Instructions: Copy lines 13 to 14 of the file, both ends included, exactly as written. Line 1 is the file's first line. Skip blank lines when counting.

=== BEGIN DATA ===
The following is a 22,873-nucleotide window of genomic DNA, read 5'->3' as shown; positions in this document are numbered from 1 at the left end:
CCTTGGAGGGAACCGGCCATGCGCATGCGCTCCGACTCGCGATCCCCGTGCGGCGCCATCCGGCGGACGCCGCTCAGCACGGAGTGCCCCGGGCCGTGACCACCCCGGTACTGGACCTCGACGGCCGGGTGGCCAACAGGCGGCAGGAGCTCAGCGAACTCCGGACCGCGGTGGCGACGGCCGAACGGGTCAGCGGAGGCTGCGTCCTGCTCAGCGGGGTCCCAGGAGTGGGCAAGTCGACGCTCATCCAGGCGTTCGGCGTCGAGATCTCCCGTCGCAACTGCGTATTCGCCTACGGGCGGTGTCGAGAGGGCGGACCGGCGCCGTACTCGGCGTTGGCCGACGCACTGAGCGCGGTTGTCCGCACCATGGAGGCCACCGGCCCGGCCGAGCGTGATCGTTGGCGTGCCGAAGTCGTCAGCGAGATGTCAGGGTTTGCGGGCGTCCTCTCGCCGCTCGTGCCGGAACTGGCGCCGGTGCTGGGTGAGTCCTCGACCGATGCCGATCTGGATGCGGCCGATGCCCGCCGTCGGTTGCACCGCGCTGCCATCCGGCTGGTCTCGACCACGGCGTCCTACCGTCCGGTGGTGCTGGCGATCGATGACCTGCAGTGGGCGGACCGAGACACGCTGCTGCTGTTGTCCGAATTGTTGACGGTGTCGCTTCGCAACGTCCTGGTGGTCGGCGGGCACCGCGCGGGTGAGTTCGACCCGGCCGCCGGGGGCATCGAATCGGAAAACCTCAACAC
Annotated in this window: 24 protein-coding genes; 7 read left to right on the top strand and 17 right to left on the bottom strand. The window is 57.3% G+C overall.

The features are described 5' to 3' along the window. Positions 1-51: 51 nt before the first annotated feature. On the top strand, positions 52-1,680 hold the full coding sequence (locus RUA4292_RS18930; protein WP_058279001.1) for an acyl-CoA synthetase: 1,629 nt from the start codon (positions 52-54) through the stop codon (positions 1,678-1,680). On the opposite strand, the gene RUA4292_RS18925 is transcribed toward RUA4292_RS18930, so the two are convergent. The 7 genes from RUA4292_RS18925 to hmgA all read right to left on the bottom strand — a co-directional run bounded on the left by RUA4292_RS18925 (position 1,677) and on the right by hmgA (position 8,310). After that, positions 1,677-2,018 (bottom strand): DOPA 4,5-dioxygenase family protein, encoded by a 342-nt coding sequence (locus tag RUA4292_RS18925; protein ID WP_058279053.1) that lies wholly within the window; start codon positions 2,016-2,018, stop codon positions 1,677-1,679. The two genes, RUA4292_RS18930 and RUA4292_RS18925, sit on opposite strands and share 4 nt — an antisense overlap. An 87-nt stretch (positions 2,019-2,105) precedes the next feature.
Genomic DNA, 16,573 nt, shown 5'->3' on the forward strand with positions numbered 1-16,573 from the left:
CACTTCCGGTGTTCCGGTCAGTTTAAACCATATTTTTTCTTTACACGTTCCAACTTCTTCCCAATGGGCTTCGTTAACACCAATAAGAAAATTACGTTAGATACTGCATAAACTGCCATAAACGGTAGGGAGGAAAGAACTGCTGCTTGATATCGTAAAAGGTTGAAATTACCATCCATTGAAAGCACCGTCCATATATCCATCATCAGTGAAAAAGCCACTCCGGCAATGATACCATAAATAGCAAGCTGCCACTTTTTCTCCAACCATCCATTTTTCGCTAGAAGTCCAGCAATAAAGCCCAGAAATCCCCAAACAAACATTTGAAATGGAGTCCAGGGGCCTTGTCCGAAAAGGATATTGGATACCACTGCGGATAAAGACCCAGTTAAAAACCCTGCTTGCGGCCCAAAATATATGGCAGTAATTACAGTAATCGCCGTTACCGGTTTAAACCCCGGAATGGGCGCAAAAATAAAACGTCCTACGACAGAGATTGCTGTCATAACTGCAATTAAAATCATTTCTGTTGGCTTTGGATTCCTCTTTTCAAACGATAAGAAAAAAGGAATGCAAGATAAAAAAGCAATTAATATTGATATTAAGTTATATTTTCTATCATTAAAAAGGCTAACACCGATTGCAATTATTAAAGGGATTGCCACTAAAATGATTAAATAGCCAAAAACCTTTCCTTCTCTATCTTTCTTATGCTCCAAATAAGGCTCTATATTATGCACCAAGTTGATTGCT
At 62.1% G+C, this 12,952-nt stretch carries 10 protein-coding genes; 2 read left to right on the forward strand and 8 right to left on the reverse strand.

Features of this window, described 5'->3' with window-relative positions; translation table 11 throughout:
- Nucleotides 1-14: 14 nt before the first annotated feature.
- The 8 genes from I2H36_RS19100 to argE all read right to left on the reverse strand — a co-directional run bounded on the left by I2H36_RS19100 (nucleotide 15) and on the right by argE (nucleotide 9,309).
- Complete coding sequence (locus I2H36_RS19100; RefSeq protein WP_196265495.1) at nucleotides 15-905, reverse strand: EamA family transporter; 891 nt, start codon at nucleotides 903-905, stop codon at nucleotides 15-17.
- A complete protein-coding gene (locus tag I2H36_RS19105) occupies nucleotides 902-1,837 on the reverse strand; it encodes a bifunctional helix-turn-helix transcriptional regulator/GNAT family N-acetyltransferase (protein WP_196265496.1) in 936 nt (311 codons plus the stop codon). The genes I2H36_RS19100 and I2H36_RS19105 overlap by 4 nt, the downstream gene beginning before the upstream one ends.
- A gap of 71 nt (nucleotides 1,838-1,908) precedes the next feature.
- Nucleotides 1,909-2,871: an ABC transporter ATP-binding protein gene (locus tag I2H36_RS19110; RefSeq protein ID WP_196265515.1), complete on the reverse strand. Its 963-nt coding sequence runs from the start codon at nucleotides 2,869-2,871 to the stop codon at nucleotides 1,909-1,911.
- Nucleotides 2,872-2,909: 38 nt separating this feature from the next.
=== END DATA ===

- A gap of 71 nt (nucleotides 1,838-1,908) precedes the next feature.
- Nucleotides 1,909-2,871: an ABC transporter ATP-binding protein gene (locus tag I2H36_RS19110; RefSeq protein ID WP_196265515.1), complete on the reverse strand. Its 963-nt coding sequence runs from the start codon at nucleotides 2,869-2,871 to the stop codon at nucleotides 1,909-1,911.